internship grade by averaging the cooperative education
coordinator's grade with the employer's grade. The evaluation
form also contains a developmental section in which both intern and
employer are asked to relate the intern's strengths and areas
needing improvement. This allows the intern to recognize areas he or she
can promote in an employment interview as well as those that need some
Management intern partnerships at Robert Morris consist of purchasing
internships at hospitals, human resource internships at personnel
recruitment firms and hotels, administration internships with the Small
Business Administration, supervision internships with various retail
chains, and internships with local government. According to Fitt and
Heverly (1992), the added benefits of these internships appear in the
form of equipment donations, scholarships, and even grant money.(6)
Since 1993, Robert Morris Career Services has assumed the
responsibility for monitoring the student application procedures to
co-op, the sending of resumes to sites, and the records maintenance
function. The effective partnership between Career Services and the
management department has resulted in approximately 125 interns being
placed from the spring of 1993 to the fall of 1996. This amazing success
is directly attributable to our willingness to step back and reengineer
the process. The process results have proven to be worth the time,
effort, attention, and resources.
Note: A successful cooperative education program requires the use of
various forms. Space does not permit the inclusion of these forms here,
but samples can be obtained by writing to the authors at Robert Morris
College, 600 Fifth Avenue, Pittsburgh, PA, 15219.
1. Examples: Burns 1979; Feringer 1984; Henry 1988; Raffield 1985;
Tas 1990; Veitz 1983
2. The exceptions here are in the service programs, hospitality and
3. Taken in part from David Jamieson and Julie O'Mara. Managing
Workplace 2000. (San Francisco, Josey Bass) 1991, p. 36.
4. K. Nguyen as quoted in "Piaget and the University Internship
Experience" by Kathleen Harcharik. Journal of Cooperative
Education, volume XXIX, No. 1, 1993, p. 24.
5. David X. Fitt. Involving the Private Sector with Higher Education.
Journal of Cooperative Education, Volume XXVII. No. 3, 1992, p. 66.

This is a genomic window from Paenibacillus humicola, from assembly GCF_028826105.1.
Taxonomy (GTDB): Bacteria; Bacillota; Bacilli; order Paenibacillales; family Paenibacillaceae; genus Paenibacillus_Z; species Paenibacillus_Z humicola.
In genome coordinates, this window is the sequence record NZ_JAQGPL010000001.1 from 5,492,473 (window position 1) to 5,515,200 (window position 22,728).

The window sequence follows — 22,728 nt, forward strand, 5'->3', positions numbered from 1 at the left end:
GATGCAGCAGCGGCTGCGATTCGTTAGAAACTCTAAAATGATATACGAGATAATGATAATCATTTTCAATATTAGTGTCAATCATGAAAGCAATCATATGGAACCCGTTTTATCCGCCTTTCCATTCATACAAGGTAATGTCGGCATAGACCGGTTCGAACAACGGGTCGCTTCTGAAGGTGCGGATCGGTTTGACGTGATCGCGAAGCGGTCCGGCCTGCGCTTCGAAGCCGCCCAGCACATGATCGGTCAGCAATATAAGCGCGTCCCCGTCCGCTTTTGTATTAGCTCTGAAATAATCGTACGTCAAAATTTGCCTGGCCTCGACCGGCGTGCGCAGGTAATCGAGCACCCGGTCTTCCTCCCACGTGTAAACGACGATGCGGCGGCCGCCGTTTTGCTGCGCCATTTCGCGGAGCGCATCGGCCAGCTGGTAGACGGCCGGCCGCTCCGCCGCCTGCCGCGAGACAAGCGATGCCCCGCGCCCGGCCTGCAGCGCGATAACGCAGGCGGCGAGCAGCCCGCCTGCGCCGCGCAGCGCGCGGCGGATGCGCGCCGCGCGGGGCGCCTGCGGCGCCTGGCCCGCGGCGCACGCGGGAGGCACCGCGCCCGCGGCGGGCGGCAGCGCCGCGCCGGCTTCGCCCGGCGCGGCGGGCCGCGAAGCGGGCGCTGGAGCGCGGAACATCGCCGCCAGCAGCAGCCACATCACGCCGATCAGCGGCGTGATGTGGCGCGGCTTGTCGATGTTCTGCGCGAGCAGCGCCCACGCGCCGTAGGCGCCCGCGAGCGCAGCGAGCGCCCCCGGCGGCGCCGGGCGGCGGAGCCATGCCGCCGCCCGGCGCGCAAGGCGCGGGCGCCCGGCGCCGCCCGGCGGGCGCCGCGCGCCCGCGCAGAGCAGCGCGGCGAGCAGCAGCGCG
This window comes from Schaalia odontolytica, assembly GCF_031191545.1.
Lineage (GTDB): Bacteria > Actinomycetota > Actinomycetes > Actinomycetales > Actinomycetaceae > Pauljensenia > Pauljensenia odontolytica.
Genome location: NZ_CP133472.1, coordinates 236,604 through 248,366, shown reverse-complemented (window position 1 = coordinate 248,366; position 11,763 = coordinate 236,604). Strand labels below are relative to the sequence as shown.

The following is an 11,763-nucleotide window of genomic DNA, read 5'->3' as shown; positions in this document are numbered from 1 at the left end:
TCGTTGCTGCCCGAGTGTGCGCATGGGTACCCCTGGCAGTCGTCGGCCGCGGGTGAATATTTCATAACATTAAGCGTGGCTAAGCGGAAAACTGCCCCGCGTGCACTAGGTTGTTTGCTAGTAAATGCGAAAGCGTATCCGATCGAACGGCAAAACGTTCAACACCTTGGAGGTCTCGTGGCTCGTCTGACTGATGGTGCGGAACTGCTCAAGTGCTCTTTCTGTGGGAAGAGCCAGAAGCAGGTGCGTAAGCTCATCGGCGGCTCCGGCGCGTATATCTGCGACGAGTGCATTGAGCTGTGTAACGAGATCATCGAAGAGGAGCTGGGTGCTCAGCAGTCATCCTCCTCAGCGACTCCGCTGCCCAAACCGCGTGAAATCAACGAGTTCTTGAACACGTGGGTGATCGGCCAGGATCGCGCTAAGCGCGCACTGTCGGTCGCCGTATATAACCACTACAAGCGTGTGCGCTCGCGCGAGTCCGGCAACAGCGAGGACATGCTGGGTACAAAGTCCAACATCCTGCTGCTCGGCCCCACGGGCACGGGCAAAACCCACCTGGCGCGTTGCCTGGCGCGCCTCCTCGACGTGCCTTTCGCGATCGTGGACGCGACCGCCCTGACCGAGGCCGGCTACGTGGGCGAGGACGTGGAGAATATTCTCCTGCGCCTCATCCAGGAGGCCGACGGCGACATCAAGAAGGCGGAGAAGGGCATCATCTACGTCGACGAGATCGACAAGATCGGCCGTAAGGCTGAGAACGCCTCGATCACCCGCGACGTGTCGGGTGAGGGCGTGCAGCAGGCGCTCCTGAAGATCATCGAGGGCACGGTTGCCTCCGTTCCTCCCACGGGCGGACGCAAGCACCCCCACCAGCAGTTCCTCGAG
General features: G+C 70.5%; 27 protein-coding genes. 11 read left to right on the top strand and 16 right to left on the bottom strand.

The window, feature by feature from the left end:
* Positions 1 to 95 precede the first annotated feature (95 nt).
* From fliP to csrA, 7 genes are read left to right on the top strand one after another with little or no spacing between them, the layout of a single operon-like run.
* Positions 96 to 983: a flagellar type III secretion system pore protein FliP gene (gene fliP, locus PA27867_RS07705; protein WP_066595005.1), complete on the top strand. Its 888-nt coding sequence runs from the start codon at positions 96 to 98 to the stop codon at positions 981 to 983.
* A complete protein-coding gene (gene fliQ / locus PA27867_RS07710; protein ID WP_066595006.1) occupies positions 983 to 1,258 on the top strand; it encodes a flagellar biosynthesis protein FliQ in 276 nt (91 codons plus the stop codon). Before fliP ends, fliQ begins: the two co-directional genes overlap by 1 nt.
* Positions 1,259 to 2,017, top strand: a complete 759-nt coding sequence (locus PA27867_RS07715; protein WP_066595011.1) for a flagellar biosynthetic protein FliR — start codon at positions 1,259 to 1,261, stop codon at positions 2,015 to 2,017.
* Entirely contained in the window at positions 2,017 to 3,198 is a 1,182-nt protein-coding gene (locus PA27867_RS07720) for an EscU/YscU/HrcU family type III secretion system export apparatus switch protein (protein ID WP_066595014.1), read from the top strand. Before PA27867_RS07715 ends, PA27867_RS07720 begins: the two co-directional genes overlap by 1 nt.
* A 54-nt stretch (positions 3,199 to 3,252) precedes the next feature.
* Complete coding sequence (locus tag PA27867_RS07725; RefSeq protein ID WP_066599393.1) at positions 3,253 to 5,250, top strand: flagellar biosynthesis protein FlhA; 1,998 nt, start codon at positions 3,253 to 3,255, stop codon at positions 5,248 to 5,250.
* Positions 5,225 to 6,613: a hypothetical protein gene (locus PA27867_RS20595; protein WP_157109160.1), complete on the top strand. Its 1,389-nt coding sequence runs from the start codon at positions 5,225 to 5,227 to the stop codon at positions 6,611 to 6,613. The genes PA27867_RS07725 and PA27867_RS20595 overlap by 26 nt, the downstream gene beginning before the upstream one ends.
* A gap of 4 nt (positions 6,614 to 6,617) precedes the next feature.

6. Ibid., p. 67.
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Program. Journal of Cooperative Education, 25(3), 44-55.
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on student learning. Journal of Cooperative Education, 29(3), 41-52.
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sector with higher education. Journal of Cooperative Education, 27(3),
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regarding the importance of identified university cooperative education
coordinator tasks and preferred organizational formats. Journal of
Cooperative Education, 25(3), 33-43.
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for co-op students. Journal of Cooperative Education, 29(1), 66-79.
Harcharik, K. (1993). Piaget and the university experience. Journal
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Heinemann, H. N., DeFalco, A. A., & Smelkinson, M. (1992).
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cooperative education: A survey of AACSB accredited institutions in the
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twenty-five years. Journal of Cooperative Education, 25(2), 14-22.
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restaurant management students. Journal of Cooperative Education, 26(2),
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Glenn Thiel, a doctoral candidate at the University of Pittsburgh,
has been a Cooperative Education Management Intern Coordinator since
1986 and has also been active in SAM activities. Dr. Hartley is a
recognized expert in organizational behavior and time management; she
also focuses on leadership and assertiveness issues and has developed
programs for students, corporations, and academic institutions to assist
people in working productively with others.